Both the oneloop diagrams given by Figures 1(a) and 1(b) are divergent. However, we must remember that we are working in an effective field theory which uses the degrees of freedom and the interactions which are correct only at low energy. It has been shown by Donoghue et al. [13] that any incorrect loop contribution coming from short distance physics can be compensated for by a shift of the parameters of the Lagrangian. Our choice of ultraviolet regulator, which represents a separation scale of long distance physics from the short distance physics, will be dictated by phenomenological considerations. In baryon chiral perturbation theory, which deals with baryons and Goldstone bosons, the separation scale is taken as ~1 fm [13] corresponding to the measured size of a baryon. For our problem, we consider an average “gluonic transverse size” of nucleon [24] corresponding to a dipole parameterization: This gives a twogluon form factor, which we denote by , of a nucleon [25] and can be used in the selfenergy diagram. Another way to look at this problem is that the gluonic potential involving the topological charge density leads to a contact interaction at a “short distance” (~0.2 fm) where glue is excited in the interaction region [7, 8] of the protonproton collision and then evolves to become an or in the final state. This will lead to a sharp cutoff at an energy scale ~1 GeV.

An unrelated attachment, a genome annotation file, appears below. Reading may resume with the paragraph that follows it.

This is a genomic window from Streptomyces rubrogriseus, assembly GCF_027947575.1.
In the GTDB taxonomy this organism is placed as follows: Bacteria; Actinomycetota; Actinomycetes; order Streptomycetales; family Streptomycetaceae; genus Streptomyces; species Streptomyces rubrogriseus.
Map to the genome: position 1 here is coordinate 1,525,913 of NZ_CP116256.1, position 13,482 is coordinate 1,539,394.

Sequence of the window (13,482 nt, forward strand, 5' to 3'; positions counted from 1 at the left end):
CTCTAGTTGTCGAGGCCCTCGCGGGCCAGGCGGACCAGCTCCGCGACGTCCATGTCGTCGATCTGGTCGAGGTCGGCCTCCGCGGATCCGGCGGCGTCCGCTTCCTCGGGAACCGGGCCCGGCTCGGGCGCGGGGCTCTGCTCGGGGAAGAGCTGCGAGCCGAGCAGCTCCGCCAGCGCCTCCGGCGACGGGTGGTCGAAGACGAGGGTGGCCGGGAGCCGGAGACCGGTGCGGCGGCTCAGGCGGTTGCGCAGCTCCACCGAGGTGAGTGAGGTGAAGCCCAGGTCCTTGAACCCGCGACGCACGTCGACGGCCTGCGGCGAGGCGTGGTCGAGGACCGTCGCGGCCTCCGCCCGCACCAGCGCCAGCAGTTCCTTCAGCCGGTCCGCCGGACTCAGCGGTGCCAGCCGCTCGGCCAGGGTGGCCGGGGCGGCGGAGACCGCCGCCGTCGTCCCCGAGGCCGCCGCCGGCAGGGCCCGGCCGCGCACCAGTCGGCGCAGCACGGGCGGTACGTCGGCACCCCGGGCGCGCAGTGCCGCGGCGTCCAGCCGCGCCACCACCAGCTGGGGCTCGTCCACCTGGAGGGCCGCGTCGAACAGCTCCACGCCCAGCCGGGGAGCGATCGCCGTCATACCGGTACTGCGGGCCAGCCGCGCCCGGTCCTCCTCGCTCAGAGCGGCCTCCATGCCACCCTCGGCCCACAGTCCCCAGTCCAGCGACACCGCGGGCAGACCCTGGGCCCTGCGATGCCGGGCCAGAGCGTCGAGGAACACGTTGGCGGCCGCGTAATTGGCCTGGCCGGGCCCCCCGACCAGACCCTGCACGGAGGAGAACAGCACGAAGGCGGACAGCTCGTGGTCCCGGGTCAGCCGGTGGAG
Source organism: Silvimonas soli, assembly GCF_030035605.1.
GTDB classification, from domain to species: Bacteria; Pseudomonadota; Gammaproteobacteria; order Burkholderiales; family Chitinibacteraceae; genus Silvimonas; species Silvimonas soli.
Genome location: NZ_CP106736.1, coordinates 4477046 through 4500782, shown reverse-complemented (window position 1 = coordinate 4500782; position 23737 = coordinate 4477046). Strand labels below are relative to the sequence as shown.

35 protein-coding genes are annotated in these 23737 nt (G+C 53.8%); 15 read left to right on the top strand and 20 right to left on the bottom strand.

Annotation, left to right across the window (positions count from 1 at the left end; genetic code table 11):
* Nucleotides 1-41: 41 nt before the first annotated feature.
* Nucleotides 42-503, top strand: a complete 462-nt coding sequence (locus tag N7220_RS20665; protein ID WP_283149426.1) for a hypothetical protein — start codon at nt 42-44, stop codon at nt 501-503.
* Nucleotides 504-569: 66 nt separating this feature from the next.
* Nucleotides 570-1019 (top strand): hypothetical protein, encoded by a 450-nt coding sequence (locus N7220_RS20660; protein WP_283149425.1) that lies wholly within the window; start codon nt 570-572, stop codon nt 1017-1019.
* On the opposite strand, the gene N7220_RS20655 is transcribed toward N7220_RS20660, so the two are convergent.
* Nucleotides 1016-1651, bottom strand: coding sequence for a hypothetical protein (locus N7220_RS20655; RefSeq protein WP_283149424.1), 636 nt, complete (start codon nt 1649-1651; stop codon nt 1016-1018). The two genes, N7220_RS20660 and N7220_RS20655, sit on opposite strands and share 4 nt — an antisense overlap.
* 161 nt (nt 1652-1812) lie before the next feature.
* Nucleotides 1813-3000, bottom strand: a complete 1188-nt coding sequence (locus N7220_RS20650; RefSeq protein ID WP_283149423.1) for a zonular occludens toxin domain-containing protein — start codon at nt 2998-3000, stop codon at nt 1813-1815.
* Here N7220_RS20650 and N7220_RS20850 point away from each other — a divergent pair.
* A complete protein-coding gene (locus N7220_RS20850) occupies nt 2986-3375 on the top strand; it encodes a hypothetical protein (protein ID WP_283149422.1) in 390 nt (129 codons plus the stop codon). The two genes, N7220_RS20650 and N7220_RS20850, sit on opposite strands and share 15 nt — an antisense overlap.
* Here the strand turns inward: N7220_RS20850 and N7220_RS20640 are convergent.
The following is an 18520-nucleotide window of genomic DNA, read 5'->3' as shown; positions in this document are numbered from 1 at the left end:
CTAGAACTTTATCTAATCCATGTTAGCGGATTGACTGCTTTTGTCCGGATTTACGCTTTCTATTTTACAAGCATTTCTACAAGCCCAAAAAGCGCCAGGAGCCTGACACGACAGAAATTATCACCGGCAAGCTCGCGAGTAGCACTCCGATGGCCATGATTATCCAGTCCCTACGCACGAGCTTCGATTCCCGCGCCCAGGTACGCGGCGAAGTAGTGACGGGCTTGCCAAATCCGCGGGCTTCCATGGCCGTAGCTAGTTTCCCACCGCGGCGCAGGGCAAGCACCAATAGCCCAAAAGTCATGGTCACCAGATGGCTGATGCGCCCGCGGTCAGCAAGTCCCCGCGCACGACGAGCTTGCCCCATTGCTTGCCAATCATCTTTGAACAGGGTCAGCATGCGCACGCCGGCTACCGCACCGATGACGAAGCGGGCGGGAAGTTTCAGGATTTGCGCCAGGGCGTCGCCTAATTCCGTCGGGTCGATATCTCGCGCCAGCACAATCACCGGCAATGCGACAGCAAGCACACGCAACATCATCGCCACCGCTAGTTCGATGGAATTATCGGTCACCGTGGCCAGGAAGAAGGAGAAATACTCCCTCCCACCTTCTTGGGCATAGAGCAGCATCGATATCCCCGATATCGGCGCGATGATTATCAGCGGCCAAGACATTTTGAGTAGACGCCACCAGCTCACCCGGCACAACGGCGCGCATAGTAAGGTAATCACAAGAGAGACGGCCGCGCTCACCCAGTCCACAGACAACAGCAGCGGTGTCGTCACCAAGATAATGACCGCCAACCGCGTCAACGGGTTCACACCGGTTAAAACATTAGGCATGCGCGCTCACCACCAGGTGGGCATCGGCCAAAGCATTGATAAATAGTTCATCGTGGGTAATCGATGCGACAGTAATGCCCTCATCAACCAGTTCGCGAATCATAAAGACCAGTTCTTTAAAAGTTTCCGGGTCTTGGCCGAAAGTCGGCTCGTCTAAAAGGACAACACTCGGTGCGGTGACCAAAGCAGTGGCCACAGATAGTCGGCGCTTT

(a)
(b)